why not to say “it’s easy”; 8 interpretations

I recently took the AWS Practitioner test. When speaking to a number of people who took the exam before me, I heard a lot of “it’s easy.” That simple phrase doesn’t convey much information and has the potential to make people feel bad.

Curious why? Keep reading for the many possible interpretations of “it’s easy”. I’m writing this in the context of a test, but it applies to tasks and skills as well. For example, I find coding “easy”, but many people do not.

Option 1: “It’s Easy; the test covered things I knew”

If someone doesn’t know the material already, he/she will have to study. Which means work and not “easy”.

Option 2: “It’s Easy; there were no trick questions”

Having straightforward questions is definitely easier than trick questions! Saying that conveys more information than “it’s easy”

Option 3: “It’s Easy; the test covered what I studied”

Without knowing what you studied, the listener isn’t likely to have the same experience.

Option 4: “It’s Easy; it’s not technical”

In the case of the AWS Practitioner exam, target candidates include technologists, sales and finance. This means there is a limit to how technical the questions can be. Personally, I like technical questions so non-technical questions aren’t necessarily easier.

Option 5: “It’s Easy; it was mostly memorization”

People vary extensively in their memorization skills. I’m not good at memorizing facts. Understanding things is something I’m good at. Retaining information in a context is also something I’m good at. Remembering random facts, not so much. Which means I’m going to find an exam that focuses on memorization far harder than one that involves coding and rules like the Java certification.

Option 6: “It’s Easy; I forgot how hard it was”

People frequently forget how difficult something seems before they understand or know it. For example, I bet you find it easy to tie your shoes. Now go find a four year old and she if that child finds it easy. This means that an exam is likely to seem easier after the fact. (I *so* wanted to say “it’s easy to forget how difficult…”)

As an author, we constantly need to fight this reason for “it’s easy.” Our readers are unlikely to think everything is easy. We have to remember what it is like to not yet understand the concept.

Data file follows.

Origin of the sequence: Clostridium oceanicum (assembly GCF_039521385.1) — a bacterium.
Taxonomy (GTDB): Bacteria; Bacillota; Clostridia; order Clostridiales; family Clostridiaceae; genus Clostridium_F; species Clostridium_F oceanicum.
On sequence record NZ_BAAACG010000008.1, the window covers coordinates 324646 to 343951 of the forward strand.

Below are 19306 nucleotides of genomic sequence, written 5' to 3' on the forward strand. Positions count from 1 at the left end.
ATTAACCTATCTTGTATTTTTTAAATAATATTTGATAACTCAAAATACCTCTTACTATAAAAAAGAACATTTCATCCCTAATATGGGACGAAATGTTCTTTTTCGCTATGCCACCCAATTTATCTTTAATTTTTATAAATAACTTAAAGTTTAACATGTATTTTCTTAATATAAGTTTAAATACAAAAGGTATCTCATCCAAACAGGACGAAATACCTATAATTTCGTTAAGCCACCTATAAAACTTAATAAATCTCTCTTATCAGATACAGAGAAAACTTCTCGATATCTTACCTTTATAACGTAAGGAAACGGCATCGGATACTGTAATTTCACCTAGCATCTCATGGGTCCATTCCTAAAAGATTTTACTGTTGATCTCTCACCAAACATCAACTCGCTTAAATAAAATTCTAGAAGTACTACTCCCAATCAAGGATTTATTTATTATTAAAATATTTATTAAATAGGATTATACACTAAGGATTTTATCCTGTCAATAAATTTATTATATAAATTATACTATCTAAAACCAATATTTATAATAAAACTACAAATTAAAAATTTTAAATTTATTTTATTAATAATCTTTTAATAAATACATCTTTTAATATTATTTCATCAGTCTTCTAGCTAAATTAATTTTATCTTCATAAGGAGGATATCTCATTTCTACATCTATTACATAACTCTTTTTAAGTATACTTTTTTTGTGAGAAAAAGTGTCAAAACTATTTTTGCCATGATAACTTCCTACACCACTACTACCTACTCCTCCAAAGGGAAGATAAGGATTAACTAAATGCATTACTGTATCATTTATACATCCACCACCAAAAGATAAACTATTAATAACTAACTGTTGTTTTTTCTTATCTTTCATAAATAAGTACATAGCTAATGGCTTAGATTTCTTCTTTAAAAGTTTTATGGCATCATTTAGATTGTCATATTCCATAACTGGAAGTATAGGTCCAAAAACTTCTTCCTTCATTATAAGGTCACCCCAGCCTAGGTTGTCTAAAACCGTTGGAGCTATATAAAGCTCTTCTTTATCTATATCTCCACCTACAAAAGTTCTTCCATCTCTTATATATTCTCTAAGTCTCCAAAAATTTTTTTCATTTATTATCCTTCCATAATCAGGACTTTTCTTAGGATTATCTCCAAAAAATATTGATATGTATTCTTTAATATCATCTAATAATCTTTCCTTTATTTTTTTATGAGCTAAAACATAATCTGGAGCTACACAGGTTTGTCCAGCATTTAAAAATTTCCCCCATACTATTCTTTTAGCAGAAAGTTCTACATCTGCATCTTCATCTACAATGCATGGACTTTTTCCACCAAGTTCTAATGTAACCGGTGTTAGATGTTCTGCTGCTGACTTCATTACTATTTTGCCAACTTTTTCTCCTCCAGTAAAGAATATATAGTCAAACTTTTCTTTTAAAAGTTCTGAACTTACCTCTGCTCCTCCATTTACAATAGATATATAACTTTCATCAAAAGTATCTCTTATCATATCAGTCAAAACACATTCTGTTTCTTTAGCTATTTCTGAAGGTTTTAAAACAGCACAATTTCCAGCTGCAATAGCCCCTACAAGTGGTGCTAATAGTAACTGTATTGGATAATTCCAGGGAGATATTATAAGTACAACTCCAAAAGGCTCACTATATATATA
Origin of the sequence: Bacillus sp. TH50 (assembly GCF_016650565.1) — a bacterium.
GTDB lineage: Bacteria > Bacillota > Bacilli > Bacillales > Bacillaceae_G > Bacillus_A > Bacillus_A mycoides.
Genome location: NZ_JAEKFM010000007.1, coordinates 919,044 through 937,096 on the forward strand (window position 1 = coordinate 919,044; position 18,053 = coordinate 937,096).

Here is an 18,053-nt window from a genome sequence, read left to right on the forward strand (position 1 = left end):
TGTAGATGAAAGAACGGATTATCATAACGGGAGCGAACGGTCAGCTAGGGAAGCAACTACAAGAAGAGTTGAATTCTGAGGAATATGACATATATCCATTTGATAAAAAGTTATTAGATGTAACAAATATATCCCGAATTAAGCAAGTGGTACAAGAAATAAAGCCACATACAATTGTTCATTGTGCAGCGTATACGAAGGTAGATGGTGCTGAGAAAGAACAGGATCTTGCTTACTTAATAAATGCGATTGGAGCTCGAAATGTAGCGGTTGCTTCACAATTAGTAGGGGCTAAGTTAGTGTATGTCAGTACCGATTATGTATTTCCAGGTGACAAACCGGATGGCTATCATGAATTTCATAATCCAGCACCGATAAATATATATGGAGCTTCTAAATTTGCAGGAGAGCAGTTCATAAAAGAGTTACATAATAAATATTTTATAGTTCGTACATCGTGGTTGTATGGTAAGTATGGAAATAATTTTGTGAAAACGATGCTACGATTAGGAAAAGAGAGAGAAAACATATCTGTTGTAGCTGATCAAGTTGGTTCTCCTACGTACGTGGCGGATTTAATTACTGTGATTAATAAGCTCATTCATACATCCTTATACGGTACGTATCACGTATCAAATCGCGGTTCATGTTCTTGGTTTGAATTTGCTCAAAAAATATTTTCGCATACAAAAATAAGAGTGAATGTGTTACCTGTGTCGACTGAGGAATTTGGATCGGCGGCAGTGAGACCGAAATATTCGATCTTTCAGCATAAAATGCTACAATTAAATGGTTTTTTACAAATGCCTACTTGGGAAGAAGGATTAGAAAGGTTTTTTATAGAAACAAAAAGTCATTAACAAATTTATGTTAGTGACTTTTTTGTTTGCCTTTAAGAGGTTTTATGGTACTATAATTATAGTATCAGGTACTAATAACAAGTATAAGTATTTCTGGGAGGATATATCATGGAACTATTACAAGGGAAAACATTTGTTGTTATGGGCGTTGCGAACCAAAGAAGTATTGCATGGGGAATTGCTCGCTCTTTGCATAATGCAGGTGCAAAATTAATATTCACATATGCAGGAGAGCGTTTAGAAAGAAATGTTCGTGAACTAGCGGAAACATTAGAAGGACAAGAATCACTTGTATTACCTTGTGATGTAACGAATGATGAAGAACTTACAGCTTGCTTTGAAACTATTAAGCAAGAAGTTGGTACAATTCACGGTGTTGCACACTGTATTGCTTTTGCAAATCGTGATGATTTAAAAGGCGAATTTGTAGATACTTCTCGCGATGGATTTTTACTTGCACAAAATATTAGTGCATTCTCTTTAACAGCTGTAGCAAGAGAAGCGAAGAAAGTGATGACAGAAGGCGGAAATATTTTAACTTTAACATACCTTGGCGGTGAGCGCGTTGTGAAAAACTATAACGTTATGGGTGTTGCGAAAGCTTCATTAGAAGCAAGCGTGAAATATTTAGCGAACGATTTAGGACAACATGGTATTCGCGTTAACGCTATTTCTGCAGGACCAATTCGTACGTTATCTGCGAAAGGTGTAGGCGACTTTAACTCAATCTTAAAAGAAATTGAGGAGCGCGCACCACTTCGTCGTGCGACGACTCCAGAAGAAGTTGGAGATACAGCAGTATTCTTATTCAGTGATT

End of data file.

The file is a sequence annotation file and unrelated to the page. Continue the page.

Option 7: “It’s Easy; I passed”

Sometimes people think that if they can do something, everyone can. Sometimes it comes from how the person views themselves and sometimes from other things. But most exams are set up so not everyone passes. Which doesn’t mean it is “easy” if you passed.

Option 8: “It’s Easy; I want to be seen as smart/knowledgeable”

Sometimes people say something was easy when the person thinks it is hard. The idea is to seem smarter/more knowledgable/more clever in front of others. Like a form of boasting. “Oh, you thought that was hard? I thought it was easy”

In conclusion

There’s at least eight interpretations for what “it’s easy” could mean. So they next time someone asks you how an exam/task/etc is, use more than two words! Conveying actual information will help the person asking. And it will avoid the person feeling bad if it isn’t easy for that individual!

Editing eps files on a Mac

Scott and I need to edit some .eps files. Scott has Adobe Illustrator. I do not. Adobe no longer sells Illustrator. Instead Adobe offers a subscription for $21/month. They also offer a free trial. Given that I edit documents infrequently, I don’t want to pay for a subscription. (It cost over $200 before they switched to a subscription which is also more than I want to pay for my infrequent access.) For a while, Scott was editing all the documents to get around this problem.

Viewing eps files

This is easy. Viewing eps files works in Mac Preview

Creating/editing eps files

Inkscape allows creating/editing eps files (and svg files and other formats.) It works on most operating systems.

Here’s how I installed it on my Mac. (I donated money to Inkscape. But not $20 a month!)

  1. Install XQuartz
  2. Install Inkscape
  3. Log out and log back into Mac

Using Inkscape to create a file

The basic tutorial on the tutorials page gave me everything I needed to get started. It took a little time to get used to zoom mode being enabled when I wasn’t expecting it and selecting elements. But I was quickly able to create my image and exporting it to an eps file.

Using Inkscape to open a file

Inkscape gives an error when trying to open a file:

Failed to load the requested file xxx.eps

Luckily, there is an easy workaround. Macs can open an eps file in preview mode. You can save that to PDF and then open the PDF in Inkscape. I was able to edit the shapes and text from the imported PDF. Thank you to this blog post for the tip!